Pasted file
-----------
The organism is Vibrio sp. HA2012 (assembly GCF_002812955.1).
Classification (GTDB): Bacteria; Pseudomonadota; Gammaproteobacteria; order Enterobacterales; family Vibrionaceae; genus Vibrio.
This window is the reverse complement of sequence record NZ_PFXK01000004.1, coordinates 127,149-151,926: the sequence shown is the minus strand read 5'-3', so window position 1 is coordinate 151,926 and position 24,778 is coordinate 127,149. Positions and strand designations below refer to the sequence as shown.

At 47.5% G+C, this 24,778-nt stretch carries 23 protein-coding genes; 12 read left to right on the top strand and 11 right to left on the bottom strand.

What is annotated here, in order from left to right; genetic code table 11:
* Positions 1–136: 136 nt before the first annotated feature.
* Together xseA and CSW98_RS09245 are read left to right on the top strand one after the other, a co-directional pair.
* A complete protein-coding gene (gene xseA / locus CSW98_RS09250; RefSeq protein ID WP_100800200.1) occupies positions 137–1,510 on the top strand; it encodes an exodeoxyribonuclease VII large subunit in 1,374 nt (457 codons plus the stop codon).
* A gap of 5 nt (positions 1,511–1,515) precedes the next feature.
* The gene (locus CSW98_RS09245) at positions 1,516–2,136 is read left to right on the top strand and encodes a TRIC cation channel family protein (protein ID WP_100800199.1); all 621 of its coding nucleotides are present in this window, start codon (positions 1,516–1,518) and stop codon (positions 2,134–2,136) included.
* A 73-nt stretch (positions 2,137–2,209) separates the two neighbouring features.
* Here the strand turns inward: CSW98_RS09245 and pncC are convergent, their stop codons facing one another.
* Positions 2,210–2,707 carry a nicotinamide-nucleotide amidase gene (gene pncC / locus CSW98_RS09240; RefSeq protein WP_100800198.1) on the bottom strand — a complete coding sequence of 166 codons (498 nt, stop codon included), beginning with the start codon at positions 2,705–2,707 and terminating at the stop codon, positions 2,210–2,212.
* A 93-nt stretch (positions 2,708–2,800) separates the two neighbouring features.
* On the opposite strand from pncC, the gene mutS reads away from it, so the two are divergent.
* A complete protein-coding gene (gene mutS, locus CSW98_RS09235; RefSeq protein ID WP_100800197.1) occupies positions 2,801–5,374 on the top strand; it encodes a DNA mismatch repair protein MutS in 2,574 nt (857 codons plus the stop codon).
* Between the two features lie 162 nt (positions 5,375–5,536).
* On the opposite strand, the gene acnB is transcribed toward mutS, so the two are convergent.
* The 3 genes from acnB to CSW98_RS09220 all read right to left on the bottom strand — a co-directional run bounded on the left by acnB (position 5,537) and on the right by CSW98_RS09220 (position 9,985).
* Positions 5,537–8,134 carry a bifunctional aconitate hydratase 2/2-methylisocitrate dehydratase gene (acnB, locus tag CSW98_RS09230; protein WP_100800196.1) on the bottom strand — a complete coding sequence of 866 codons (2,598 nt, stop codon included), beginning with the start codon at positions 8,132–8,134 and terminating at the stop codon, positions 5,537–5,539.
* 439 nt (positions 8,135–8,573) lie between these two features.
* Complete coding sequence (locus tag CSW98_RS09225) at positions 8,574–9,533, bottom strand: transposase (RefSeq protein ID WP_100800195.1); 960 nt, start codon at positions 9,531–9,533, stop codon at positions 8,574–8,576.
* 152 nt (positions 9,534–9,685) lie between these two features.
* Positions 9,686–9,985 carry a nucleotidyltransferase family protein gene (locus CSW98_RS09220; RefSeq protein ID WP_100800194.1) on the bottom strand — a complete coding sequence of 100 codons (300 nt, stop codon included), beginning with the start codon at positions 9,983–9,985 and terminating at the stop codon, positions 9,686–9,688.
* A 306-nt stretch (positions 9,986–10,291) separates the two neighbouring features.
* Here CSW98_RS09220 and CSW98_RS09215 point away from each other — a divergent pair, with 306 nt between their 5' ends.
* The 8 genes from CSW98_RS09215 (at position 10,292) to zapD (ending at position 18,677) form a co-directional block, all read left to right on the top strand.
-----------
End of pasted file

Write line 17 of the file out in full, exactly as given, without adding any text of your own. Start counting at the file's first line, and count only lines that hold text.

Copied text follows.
* Between the two features lie 162 nt (positions 5,375–5,536).